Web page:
Top Crop Manager

Features Business & Policy Consumer Issues
The possibilities of barley: Vast potential, significant challenges

Barley, often the last crop to be penciled into the farm plan, is gaining more interest from the food industry.


September 26, 2008
By Claire Cowan

Topics

possibilities
With corn and soybean prices remaining relatively high, there are concerns that small grains like barley may grow higher in demand with the approach of 2009.

Barley, often the last crop to be penciled into the farm plan, is gaining more interest from the food industry. Although interest in barley from food processors and manufacturers is relatively small, the potential is huge. “I think barley has a lot of potential, specifically because of its nutritional value. It offers a lot of opportunity from that perspective,” says Dr. Nancy Ames, a research scientist with Agriculture and Agri-Food Canada’s Cereal Research Centre in Winnipeg.

Since 1998, Ames has been researching the possibilities of incorporating barley into food products that would appeal to the North American consumer. She believes that the food industry and consumers should capitalize on barley’s nutritional qualities.

“It has high levels of beta-glucan, which is a soluble fibre, as well as high total dietary fibre. It is shown to reduce cholesterol and therefore the risk of heart disease as well as impact glycemic response. In addition, it has vitamin E in the germ component and contains anti-oxidants,” details Ames.

Advertisement

The high levels of beta-glucan are getting barley the most attention because beta-glucan is not found at such levels in any other cereal. Dr. Brian Rossnagel, a professor at the University of Sask-atchewan and a breeder with the university’s Crop Development Centre, has been involved in breeding efforts to increase the levels of beta-glucan in barley. “We started in the early 1980s with a program particularly aimed at enhancing the beta-glucan content and we have released four varieties to date,” says Rossnagel.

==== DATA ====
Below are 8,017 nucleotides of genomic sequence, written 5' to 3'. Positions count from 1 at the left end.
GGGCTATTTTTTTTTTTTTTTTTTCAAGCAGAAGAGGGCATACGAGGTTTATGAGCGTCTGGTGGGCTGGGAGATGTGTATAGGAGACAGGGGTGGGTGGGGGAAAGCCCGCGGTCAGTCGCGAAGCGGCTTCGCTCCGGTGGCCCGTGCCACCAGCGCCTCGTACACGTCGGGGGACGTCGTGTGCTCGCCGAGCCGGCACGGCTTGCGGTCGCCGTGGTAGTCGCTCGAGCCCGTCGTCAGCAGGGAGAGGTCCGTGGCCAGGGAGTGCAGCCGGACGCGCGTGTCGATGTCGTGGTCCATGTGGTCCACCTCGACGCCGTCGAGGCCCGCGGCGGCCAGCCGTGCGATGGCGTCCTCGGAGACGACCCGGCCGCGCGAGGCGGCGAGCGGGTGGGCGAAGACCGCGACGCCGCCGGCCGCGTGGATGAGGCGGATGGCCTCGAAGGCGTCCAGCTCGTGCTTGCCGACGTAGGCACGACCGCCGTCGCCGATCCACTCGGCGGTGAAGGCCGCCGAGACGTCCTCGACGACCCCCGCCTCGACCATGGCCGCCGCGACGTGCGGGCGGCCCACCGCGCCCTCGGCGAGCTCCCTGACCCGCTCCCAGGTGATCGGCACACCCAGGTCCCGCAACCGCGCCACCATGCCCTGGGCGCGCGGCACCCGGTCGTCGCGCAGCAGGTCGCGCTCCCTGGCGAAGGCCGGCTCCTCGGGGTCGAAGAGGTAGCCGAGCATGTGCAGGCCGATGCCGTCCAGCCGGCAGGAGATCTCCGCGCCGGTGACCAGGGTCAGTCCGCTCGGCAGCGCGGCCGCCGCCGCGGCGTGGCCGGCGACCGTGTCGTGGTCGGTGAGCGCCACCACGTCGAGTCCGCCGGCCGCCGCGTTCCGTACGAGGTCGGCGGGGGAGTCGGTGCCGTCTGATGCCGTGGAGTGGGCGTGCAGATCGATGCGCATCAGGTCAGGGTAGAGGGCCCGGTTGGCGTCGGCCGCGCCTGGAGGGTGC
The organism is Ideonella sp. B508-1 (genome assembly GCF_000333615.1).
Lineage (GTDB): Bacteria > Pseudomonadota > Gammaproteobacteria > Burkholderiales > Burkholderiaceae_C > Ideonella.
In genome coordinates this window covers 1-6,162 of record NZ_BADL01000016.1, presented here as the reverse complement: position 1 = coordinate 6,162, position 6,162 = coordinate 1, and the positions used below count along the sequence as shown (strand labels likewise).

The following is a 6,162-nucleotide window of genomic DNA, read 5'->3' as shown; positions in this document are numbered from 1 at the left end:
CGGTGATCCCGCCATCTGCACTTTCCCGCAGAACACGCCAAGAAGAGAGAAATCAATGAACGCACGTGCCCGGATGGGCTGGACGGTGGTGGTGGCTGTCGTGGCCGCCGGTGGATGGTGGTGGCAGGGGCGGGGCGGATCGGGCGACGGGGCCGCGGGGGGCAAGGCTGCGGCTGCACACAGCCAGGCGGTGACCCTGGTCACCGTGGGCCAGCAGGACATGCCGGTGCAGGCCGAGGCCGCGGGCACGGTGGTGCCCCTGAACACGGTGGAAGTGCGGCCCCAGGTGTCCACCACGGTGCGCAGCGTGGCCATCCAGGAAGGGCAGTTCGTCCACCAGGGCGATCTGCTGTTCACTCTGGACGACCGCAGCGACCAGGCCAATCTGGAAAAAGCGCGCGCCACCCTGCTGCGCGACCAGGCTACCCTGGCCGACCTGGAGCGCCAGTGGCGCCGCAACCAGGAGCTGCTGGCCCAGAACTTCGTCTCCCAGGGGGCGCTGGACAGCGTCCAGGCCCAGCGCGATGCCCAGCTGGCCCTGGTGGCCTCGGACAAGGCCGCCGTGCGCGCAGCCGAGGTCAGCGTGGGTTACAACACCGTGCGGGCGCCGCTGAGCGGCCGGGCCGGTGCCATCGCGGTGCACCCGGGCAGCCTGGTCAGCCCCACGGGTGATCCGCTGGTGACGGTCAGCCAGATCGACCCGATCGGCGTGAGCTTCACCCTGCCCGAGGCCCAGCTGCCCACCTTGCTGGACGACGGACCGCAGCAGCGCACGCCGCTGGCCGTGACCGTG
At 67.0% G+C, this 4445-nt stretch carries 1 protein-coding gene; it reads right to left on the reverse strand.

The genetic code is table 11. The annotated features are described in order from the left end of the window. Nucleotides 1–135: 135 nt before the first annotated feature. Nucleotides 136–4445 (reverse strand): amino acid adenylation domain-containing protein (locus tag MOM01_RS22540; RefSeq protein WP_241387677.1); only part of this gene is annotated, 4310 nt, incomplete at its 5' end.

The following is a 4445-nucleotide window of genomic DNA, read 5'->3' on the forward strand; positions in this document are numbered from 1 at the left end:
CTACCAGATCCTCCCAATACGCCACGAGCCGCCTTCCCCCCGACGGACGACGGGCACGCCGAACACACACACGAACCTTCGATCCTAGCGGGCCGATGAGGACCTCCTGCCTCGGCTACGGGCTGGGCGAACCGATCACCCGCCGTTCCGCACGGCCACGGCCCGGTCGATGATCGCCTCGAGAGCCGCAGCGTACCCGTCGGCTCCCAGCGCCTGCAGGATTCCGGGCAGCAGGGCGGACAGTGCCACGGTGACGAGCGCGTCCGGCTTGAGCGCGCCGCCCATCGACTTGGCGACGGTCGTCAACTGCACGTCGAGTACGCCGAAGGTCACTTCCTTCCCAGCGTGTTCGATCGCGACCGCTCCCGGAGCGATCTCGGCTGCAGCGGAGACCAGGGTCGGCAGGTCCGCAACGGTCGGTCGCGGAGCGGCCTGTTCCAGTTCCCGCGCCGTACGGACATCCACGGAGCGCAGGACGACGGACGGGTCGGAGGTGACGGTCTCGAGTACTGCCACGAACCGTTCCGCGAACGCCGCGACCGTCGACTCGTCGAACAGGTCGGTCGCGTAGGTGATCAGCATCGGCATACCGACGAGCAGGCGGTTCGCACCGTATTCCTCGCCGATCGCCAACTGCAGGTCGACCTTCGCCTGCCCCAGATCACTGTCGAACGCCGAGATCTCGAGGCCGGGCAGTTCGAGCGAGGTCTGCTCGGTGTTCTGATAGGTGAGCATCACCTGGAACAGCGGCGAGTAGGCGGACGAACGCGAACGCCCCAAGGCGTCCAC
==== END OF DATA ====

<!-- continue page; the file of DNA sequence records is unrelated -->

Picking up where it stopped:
These varieties, among others, have the potential to produce healthy food products. Ames cites the diversity of barley varieties as an asset to food product creation. “As an ingredient, barley offers a lot of opportunity because there are so many different varieties and they are so diversified. They have different starch properties and they have different functional properties that go along with the starch and fibre com-position,” continues Ames.

In her research, Ames has used barley as the main ingredient in the creation of a flour tortilla, a tortilla chip and a crunchy snack product. “It’s a showcase to the potential of barley and how many ways it can be used.”
Taste tests conducted on these products have been very positive.

Ames sees potential benefits for producers as well as consumers. “I believe that any time there are more market opportunities it is good for farmers,” she explains.

hand
Milled barley can be used for snack foods much the same as ground corn, but the road to acceptance in North America is slow, despite the many health benefits.

Finding value for producers is the goal of Rossnagel’s research with the Crop Development Centre. Concerning the development of barley varieties specific for use in food products, Rossnagel says that “if it is a big deal for some producers who can create some income and create some jobs from it, then we have been successful.”

Quentin Martin has realized the value of barley, among other grains, in his production and processing facility in Ontario. At his Cribit Seeds and Wintermar Farms operation near Elmira, Ontario, Martin does minimal barley processing, focusing instead on cleaning, flaking and roasting for the baking and brewing industry.  Yet he is optimistic about the potential of barley as an ingredient in more food products.